Earlier this month, WWE put on the most bizarre, lowkey, unique WrestleMania events in history. If the company lasts another fifty years, it’s likely we’ll never see another Mania as we had in 2020. For nearly two months, WWE has been operating without one of the most critical components to any successful pro wrestling venture: The fans. Maligned though we may be, and sometimes rightly so, there has never been a better illustration of just how important it is to have an audience at a pro wrestling match.
In fact, I would argue that, after the talent itself, the fans are the second-most important component to having a successful wrestling venture. It was a hypothesis worth debating during the “peak” of TNA, when the company had talents like Samoa Joe, AJ Styles, and Kurt Angle running around. What was holding them back? It was easy to say “the creative department” but that can’t be all there is to it since, as we’ve observed many times over the years, WWE’s own team is just as often creatively bankrupt. Instead, the reason peak-TNA struggled to expand their meager footprint was because they were filming their show at Universal Studios, in front of tourists with little interest in the product. TNA proved that you need an invested fanbase or your product stinks.
The COVID-19 pandemic has proven that you need a fanbase or your product is dead.
WrestleMania 36, on paper, was a solid show. It had some clunkers and some stinkers, but it also had some matches that (again, on paper) were worthy of the event. Nevertheless, the one thing that held the show back, and the same thing that has held back every Raw, SmackDown, and NXT since the quarantine began, is the weird insistence on continuing, business as usual, with the same sorts of matches, the same commentary, the same camera work (apart from a moving of the hard camera), as if nothing at all had changed.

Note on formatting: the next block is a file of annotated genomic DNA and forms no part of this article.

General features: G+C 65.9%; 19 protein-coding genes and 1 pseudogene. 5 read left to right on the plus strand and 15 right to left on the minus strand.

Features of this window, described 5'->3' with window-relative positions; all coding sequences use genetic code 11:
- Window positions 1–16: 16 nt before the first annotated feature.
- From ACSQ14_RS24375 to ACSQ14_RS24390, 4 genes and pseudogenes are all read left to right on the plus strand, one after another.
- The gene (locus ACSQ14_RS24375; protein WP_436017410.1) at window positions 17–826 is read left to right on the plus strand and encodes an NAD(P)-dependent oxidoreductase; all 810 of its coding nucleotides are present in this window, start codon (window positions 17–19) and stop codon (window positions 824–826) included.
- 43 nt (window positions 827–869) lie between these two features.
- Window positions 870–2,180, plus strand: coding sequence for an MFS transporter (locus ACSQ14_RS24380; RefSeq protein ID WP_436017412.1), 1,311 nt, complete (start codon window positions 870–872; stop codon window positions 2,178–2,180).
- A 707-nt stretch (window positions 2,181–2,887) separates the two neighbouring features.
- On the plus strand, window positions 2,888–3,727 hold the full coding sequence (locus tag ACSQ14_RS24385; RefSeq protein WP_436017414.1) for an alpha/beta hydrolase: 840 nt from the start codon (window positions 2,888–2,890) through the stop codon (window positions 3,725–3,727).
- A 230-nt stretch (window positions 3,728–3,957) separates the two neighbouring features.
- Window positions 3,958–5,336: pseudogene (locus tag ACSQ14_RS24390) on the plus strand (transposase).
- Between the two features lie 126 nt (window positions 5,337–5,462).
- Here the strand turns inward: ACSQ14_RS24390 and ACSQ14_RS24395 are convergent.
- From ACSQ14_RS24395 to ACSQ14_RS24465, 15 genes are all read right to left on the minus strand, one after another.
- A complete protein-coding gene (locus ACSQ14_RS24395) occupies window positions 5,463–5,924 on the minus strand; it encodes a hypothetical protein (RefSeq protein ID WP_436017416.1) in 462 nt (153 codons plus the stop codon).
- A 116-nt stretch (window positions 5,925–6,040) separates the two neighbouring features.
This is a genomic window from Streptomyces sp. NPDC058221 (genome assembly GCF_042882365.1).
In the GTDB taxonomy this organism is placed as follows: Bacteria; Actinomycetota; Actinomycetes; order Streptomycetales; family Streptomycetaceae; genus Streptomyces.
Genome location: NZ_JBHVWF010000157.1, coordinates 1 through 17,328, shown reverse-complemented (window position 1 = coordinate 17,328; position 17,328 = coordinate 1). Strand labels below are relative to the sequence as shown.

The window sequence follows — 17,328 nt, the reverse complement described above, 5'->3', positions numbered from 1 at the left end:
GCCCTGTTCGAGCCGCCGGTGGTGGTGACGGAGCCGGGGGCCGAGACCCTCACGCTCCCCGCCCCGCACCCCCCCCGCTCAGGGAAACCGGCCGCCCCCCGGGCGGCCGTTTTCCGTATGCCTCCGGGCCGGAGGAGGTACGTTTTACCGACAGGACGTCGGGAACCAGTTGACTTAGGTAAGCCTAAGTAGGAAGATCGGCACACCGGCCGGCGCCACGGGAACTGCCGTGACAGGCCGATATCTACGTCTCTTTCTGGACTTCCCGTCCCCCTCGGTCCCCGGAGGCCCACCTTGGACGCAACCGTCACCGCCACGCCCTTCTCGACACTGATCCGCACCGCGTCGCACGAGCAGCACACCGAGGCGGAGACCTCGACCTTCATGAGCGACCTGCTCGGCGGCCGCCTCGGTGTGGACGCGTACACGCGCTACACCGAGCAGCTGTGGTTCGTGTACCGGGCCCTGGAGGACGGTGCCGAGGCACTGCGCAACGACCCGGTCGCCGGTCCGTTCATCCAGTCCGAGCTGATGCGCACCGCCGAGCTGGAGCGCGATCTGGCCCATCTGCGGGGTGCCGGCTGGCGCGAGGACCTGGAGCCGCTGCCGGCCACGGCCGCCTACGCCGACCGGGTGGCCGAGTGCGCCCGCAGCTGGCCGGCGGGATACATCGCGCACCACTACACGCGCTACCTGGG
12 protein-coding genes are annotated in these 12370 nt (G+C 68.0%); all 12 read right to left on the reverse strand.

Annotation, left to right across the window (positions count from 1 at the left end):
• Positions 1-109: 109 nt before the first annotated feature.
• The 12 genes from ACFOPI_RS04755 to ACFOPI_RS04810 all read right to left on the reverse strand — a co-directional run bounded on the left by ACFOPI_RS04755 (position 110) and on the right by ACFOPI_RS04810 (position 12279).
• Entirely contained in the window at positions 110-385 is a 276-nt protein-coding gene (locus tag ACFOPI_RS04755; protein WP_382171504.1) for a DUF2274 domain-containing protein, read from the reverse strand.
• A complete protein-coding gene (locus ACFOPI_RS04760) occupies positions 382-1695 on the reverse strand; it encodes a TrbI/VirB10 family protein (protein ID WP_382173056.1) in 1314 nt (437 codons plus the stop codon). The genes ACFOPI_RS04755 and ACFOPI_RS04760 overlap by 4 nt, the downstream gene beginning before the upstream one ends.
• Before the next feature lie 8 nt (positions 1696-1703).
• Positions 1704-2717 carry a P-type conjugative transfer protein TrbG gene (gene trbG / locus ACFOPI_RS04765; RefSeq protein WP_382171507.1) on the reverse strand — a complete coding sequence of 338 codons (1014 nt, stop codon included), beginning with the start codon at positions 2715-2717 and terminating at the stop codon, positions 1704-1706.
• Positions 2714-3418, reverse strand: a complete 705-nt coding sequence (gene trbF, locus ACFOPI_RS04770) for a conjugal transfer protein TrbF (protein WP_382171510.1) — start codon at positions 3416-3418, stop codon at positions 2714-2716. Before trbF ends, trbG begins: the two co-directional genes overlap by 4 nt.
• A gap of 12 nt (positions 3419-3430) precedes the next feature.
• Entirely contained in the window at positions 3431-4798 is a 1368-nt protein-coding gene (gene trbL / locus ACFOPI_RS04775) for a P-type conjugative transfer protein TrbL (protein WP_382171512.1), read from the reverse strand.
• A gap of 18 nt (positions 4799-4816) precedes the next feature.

The result is a product that, on mute, basically looks like a Raw, SmackDown, or NXT, but when you turn the sound on the show feels hollow, cheap, and strange. The fact that WWE pretends as if nothing has changed makes it all the more strange, too; it’s a very The Emperor Has No Clothes situation. The only time the show has had any sort of energy, any sense of being alive, or any kind of moment worth talking about has been when they deliberately and obviously eschewed the same old format and instead embraced the limitations of the present circumstances.
As the old saying goes “necessity is the mother of invention.”
While under quarantine and needing to be creative with two of its most important stars, The Undertaker and John Cena, WWE finally created something that made WrestleMania 36 feel like the showcase of the immortals it’s annually hyped to be.
The background is the fact that Undertaker is 55, with hip surgery, concussions, and over thirty-three years wrestling as a 6’10, near-300 pounder to his name. He’s not the same man he was ten years ago when he put Shawn Michaels into retirement. On the other hand, John Cena is semi-retired and focused now on his movie career. That means wrestling twenty-minute athletic exhibitions is a Hollywood liability issue and, thus, is out of the question. Two years ago both men wrestled a two-minute non-match designed to get both men on the show without asking them to do anything taxing. This year something more creative was needed, something more “sports-entertainmenty.”